After calculating DPxyz and DArpy, closed loop control system 15 uses Equations 47 (below), depicted by block 17 b, to calculate the x, y, and z coordinates in coordinate system Ra to which the upper connection points UCs of each actuator 9 must move UCs′ (FIG. 18) to achieve the desired global position DPxyz and the desired global angle DArpy of load sensing ring 3. Preferably, the number “s” of actuators 9 equals six. UCx′s, UCy′s, and UCz′s are the x, y, z coordinates respectively of UC′s in coordinate system Ra. One of skill in the art can calculate the length Ls each actuator must move given the new upper connection points UC′s of each of the actuators 9 in the active coordinate system Ra and the base connection points BCs of each of the actuators 9 in the base coordinate system Rb by using the following equation: L s = ( UCx s - BCx s ) 2 + ( UCy s - BCy s ) 2 + ( UCz s - BCz s ) 2 ( Equation 41 )

In Equation 41, BCxs, BCys, and BCzs are the x, y, z coordinates respectively of BCs in coordinate system Rb. To points on the active plane can be translated back to the base coordinate system using the principle 3-D rotations equations:

X-axis of rotation:

UCx′ s =x cos(σ)−y sin(σ)

UCy′ s =x sin(σ)+y cos(σ)

UCz′ s =z  (Equations 42)

Y-axis of rotation:

UCx′ s =x cos(λ)+z sin(λ)

UCy′ s =y

UCz′ s=−λsin(x)+z cos(λ)  (Equations 43)

Z-axis of rotation:

UCx′ s =x

UCy′ s =y cos(γ)−z sin(γ)

UCz′ s =y sin(γ)+z cos(γ)  (Equation 44)

Rewriting the principle 3-D rotations Equations 42-44 in matrix form: X - axis of rotation Y - axis of rotation Z - axis of rotation [ cos ( σ ) - sin ( σ ) 0 sin ( σ ) cos ( σ ) 0 0 0 1 ] [ cos ( λ ) 0 sin ( λ ) 0 1 0 - sin ( λ ) 0 cos ( λ ) ] [ 1 0 0 0 cos ( γ ) - sin ( γ ) 0 sin ( γ ) cos ( γ ) ] ( Equations 45 )

General three-dimensional rotation of the point in a 3-D coordinate space can be written as the composite of principle rotations, that is, apply a sequence of principle 3-D rotations, one after the other. A composite of a general 3-D rotation is given by the matrix multiplication of the three principle 3-D rotations and results in: [ ( cos ( σ ) cos ( λ ) ) ( cos ( σ ) sin ( λ ) sin ( γ ) - sin ( σ ) cos ( γ ) ) ( cos σ ) sin ( λ ) cos ( γ ) + sin ( σ ) sin ( γ ) ) ( sin ( σ ) cos ( λ ) ) ( sin ( σ ) sin ( λ ) sin ( γ ) + cos ( σ ) cos ( γ ) ) ( sin σ ) sin ( λ ) cos ( γ ) - cos ( σ ) sin ( γ ) ) - sin ( λ ) cos ( λ ) sin ( γ ) ( cos ( λ ) cos ( γ ) ) ] Equation 46

The general 3-D rotation of the points with x, y, z desired translation can now be written directly as:

UCx′ s =UCx s cos(σ)cos(λ)+UCy s(cos(σ)sin(λ)sin(γ)−sin(σ)cos(γ))+UCz s(cos(σ)sin(λ)cos(γ)+sin(σ)sin(γ))+DPx s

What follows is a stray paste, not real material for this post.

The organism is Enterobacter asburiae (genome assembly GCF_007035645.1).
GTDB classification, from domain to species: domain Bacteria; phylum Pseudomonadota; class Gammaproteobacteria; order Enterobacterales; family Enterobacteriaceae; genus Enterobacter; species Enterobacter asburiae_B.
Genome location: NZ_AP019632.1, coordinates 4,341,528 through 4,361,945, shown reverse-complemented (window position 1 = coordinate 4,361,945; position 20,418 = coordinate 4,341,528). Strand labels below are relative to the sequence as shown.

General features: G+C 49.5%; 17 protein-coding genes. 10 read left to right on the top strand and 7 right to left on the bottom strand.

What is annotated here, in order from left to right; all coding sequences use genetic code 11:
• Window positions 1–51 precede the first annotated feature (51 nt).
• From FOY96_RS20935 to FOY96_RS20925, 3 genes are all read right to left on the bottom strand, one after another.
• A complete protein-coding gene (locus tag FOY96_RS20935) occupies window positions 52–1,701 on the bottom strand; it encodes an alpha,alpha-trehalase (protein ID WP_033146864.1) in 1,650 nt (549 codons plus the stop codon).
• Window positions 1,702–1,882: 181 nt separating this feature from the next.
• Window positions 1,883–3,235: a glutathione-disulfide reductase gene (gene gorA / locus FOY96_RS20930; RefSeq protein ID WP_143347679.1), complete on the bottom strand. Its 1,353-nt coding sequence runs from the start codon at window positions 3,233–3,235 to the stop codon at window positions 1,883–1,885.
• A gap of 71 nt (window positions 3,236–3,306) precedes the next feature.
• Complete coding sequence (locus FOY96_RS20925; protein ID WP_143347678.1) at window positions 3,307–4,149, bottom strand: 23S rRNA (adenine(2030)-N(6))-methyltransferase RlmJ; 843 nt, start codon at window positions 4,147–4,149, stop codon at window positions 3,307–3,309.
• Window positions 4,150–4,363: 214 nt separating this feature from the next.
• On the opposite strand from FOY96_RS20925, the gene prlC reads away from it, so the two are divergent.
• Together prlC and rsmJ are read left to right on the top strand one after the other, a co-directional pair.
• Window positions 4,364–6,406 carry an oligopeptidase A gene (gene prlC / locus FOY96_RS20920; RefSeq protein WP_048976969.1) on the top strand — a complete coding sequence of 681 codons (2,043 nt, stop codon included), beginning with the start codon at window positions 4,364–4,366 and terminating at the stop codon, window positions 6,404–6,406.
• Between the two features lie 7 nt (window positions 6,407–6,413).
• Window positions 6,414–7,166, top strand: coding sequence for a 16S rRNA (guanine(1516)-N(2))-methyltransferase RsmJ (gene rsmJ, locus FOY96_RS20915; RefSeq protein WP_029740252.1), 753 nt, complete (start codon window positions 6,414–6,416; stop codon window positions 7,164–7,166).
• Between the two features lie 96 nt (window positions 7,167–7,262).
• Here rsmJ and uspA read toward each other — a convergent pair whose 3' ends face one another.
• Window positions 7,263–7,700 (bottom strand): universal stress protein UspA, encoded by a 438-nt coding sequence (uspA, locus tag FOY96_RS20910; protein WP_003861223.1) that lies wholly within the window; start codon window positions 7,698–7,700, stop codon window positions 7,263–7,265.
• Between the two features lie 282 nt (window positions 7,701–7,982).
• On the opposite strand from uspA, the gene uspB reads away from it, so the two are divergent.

UCy′ s =UCy s sin(σ)cos(λ)+UCy s(sin(σ)sin(λ)sin(γ)+cos(σ)cos(γ))+UCz s(sin(σ)sin(λ)cos(γ)−cos(σ)sin(γ))+DPy s

UCz′ s=−(UCx s)sin(λ)+UCy s cos(λ)sin(γ)+UCz s cos(λ)cos(γ)+DPz s  (Equation 47)

Given the new upper connection points UC′s for all axes and given the base connection points BCs, one of skill in the art can calculate the desired length Ls that each actuator 9 must move using Equation 41 above.

Referring now to FIG. 19, having calculated Ls, closed loop control system 15 then dynamically adjusts each of the actuators 9 to its calculated Ls through closed control loop 19 e within closed loop control system 15. FIG. 19 is an exploded block diagram of the “Linear Actuator Servo Control Loop” block in FIG. 13. Preferably, loop 19 has an update rate, as shown by zero order hold 19 b. Lag filter 19 a can be modeled by difference Equation 30 above.

One of skill in the art can implement difference Equation 30 into a computer. Using the input of Ls into closed loop 19 d and using difference Equation 30, closed loop control system 15 dynamically adjusts each of the actuators 9 to achieve the desired global position DPxyz and the desired global angle DArpy of load sensing ring 3. At each update interval, length feedback 19 c is fed back through closed loop 19 d. Length feedback 19 c informs closed loop 19 d of the present time length LPs of each of the actuators 9. When the actual LPs of an actuator 9 equals the desired Ls for that actuator 9, the closed loop 19 d holds the position of that actuator 9. Accordingly, when LPs equals Ls for each the actuators 9, the closed loop 19 d holds the load sensing ring 3 stationary.

The above discussion is meant to be illustrative of the principles of the present invention. Numerous variations and modifications will become apparent to those skilled in the art once the above disclosure is fully appreciated. It is intended that the following claims be interpreted to embrace all such variations and modifications.